As dementia numbers soar and a cure remains elusive, one of the prime organisations leading research into prevention and treatment is under threat
The number of people suffering dementia in New Zealand is set to more than double over the next 30 years, yet one of the key research organisations leading the battle against it has just missed out on millions of dollars in funding.
Brain Research New Zealand – Rangahau Roro Aotearoa is losing its status as a Centre of Research Excellence, leaving ground-breaking programmes targeting Māori and Pasifika people facing an uncertain future.
Today The Detail’s Sharon Brettkelly looks at what it means in the war against dementia.
“It’s myopic in the extreme,” says Sir Richard Faull, head of the Centre of Brain Research at Auckland University.
“Having made the investment let’s now reap the rewards of the investment. We’ve got a wonderful government that’s dealt with Covid-19 superbly and wonderful in so many respects, the one thing they have not done is actually label dementia and Alzheimer’s as a national priority … and that’s been reflected in cutting out the funding for this.”
In 2015, Brain Research NZ (BRNZ) became Centre of Research Excellence when it received $30 million spread over six years from the Tertiary Education Commission.
That ends in June next year and it’s been unsuccessful in the latest funding round.
BRNZ was set up to promote collaboration between the different brain research centres around the country, to speed up work in the prevention, detection and treatment of ageing-related brain disorders. It had applied for the next round of CoRE funding to enable it to continue the programmes and partnerships it had set up in the first five years.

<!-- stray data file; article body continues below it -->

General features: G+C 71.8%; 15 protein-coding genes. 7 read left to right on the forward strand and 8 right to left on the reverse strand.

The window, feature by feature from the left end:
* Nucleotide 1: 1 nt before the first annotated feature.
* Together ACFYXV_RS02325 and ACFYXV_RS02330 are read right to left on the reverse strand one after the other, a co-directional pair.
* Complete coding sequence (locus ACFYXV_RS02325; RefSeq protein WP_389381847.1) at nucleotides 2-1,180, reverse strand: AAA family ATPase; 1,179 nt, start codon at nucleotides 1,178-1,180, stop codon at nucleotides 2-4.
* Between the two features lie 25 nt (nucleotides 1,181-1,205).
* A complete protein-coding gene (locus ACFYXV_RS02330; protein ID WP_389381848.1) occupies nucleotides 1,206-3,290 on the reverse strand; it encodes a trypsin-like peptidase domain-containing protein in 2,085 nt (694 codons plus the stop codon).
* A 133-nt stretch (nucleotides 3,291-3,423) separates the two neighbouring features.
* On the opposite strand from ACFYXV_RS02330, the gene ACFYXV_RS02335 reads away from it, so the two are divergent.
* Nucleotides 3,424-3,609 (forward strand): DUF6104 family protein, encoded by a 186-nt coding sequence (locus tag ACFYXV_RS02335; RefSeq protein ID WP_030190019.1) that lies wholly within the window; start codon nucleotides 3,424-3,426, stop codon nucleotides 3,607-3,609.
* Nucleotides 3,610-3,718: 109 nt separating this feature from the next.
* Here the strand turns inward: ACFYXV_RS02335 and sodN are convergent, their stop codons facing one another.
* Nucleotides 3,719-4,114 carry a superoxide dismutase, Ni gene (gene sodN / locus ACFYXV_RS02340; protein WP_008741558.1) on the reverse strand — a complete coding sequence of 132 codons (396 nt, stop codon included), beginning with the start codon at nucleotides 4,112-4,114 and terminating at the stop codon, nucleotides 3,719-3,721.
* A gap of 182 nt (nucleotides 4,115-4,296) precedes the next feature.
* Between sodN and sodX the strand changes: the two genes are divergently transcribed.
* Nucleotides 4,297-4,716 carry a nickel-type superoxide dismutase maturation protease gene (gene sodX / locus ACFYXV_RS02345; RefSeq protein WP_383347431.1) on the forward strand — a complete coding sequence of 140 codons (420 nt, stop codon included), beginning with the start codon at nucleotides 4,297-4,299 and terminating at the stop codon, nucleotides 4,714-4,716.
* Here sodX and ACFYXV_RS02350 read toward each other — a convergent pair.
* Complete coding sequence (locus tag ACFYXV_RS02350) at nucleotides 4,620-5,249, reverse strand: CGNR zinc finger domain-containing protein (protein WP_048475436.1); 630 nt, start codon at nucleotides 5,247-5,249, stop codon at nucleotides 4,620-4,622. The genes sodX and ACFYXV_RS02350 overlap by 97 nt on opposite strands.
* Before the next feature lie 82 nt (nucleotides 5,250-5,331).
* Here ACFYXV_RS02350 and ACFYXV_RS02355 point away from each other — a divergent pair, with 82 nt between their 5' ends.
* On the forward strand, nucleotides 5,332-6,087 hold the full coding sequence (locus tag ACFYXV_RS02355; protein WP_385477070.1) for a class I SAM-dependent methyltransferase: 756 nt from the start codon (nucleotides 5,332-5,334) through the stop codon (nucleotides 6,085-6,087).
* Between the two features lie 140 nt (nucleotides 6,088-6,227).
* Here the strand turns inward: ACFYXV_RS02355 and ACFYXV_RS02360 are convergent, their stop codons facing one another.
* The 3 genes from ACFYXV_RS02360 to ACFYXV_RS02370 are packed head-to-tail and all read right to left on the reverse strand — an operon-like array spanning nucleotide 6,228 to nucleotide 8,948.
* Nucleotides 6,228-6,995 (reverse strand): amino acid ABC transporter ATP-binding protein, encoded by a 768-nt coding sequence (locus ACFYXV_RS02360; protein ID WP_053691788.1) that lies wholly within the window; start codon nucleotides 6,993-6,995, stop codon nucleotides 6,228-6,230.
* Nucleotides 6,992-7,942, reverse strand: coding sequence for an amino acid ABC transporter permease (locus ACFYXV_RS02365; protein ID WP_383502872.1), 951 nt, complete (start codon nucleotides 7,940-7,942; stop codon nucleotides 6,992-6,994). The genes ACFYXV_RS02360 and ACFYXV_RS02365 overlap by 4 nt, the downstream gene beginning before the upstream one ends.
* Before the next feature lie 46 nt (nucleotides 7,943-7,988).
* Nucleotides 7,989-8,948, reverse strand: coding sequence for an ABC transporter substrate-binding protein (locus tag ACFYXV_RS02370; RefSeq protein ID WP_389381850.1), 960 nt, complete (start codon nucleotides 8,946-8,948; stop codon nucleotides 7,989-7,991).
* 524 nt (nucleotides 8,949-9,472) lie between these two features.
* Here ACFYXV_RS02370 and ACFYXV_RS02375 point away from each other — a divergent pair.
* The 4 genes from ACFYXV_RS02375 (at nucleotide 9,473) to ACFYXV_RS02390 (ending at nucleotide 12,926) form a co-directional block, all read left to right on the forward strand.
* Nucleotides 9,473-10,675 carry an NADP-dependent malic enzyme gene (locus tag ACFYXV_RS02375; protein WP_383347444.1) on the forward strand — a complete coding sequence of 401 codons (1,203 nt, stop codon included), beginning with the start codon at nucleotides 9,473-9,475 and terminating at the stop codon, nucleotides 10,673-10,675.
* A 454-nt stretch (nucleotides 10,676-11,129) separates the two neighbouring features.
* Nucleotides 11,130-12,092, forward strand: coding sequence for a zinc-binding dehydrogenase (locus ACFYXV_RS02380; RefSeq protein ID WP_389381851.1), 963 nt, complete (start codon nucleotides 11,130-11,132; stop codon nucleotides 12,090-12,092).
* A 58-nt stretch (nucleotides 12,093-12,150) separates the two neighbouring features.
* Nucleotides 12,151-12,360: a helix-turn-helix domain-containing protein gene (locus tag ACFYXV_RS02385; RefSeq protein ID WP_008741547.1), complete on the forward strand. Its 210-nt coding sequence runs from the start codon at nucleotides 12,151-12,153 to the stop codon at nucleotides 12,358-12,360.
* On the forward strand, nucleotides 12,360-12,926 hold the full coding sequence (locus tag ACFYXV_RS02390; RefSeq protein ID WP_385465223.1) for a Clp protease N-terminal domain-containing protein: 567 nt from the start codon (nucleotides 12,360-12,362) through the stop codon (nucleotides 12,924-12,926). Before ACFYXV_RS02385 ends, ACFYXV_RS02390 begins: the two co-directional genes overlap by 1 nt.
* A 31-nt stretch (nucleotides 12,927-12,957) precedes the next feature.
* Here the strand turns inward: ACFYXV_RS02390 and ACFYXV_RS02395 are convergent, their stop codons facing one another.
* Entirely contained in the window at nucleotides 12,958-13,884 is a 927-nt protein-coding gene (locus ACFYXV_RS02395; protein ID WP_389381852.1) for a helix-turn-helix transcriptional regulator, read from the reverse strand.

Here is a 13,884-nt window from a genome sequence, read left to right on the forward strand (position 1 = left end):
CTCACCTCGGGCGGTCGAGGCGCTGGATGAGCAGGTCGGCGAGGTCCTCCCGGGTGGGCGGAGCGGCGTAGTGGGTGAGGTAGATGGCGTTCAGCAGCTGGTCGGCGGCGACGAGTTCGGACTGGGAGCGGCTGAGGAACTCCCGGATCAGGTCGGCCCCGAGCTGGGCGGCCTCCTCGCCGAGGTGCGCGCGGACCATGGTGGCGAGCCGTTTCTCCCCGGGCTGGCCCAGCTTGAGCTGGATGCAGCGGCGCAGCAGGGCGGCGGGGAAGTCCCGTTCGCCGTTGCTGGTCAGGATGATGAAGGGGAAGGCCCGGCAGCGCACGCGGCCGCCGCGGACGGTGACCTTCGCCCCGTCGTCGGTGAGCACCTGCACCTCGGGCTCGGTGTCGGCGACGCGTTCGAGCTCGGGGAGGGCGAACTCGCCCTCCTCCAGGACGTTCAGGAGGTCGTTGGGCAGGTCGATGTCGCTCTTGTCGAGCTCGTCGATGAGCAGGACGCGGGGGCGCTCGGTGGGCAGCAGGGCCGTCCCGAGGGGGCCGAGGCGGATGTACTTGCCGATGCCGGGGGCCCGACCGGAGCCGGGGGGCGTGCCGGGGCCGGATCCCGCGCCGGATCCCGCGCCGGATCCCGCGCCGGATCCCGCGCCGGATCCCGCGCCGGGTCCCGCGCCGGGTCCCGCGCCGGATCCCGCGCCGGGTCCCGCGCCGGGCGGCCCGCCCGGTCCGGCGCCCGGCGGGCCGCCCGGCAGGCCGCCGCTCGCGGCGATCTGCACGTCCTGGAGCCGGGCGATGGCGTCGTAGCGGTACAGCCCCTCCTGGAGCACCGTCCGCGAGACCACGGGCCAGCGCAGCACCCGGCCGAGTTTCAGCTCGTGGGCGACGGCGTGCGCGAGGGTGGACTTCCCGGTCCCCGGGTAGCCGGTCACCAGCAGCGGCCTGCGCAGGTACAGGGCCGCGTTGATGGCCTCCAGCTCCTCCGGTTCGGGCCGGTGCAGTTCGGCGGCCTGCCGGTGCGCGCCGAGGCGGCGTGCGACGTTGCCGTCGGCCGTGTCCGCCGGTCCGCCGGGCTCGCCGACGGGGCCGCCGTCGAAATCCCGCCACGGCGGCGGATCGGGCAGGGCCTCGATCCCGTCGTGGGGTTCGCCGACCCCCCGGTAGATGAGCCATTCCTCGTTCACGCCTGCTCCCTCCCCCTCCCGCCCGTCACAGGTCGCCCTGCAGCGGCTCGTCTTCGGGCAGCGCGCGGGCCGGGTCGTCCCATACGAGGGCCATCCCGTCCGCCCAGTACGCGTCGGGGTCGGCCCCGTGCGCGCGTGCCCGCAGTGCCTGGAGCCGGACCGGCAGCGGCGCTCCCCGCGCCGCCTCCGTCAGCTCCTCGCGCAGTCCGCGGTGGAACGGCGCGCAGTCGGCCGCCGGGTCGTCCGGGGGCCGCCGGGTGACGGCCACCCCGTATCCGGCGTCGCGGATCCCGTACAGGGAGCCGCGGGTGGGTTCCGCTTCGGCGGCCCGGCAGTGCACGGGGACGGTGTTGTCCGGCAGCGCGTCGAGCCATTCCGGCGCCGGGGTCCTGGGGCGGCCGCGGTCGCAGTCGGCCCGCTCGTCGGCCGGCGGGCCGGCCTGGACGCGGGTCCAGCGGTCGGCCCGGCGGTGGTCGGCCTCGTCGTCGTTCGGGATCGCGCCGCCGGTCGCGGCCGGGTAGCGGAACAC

Co-director of Brain Research NZ, Professor Cliff Abraham, says he was optimistic the funding would continue, and the decision is a step backwards.
“We had set up some long term projects that would extend beyond six years,” says Abraham.
A keystone long term project is the Dementia Prevention Research Clinics, set up in Auckland, Christchurch and Dunedin, part-funded by philanthropic donations and involving a team of neuroscience professionals, with an extensive mentoring programme for young researchers.
The clinic’s aim is to enrol and assess 400 people with early stages of Alzheimer’s and trial combinations of care to slow down progression of the disease.
“This is a very ambitious project,” says Sir Richard. “We had to get neurologists, psychologists, imaging people, set up a blood bank so that we could sample all their bloods, and do MRIs.
“Instead of looking at brains after a person dies, you’re monitoring them during their life.”
Abraham says the clinics would be a legacy of Brain Research NZ but “unfortunately we won’t easily be able to keep them going in the same shape that we have”.
A special partnership with Te Kura Kaupapa Māori o Hoani Waititi Marae in Auckland shows young students the work of neuroscientists, while at the same time helps researchers connect with Māori.
“It gives them (students) insights into science in this area … but also of course they’re very connected and tied inter-generationally to their kaumatua and kuia, and understanding more about what’s happening to their parents and grandparents we hope helps them with their community engagements with their marae, with their elders and we hope that there’s a long-term benefit from engaging with the students at the kura,” says Abraham.
Sir Richard, who is in charge of Māori engagement and fundraising for Brain Research NZ, tells Brettkelly the partnership with the kura is crucial, and underlines why New Zealand cannot rely entirely on brain research in other countries.
“[Our] whole culture means that our attack on this problem will have to be different to what’s done somewhere else.”
He explains to The Detail why it is important to keep the brand alive and continue to promote collaborations between researchers, clinicians and Māori and Pasifika.
The Tertiary Education Commission says the Centres of Research Excellence represent long term, world leading collaborative research programmes, and are amongst the most significant investments in research by government. It looked at 31 proposals and only 10 were successful, receiving a total of $373.5 million in total funding for seven and a half years.
In a statement to The Detail it defended its robust selection criteria and processes, but didn’t specifically state why brain research missed out.
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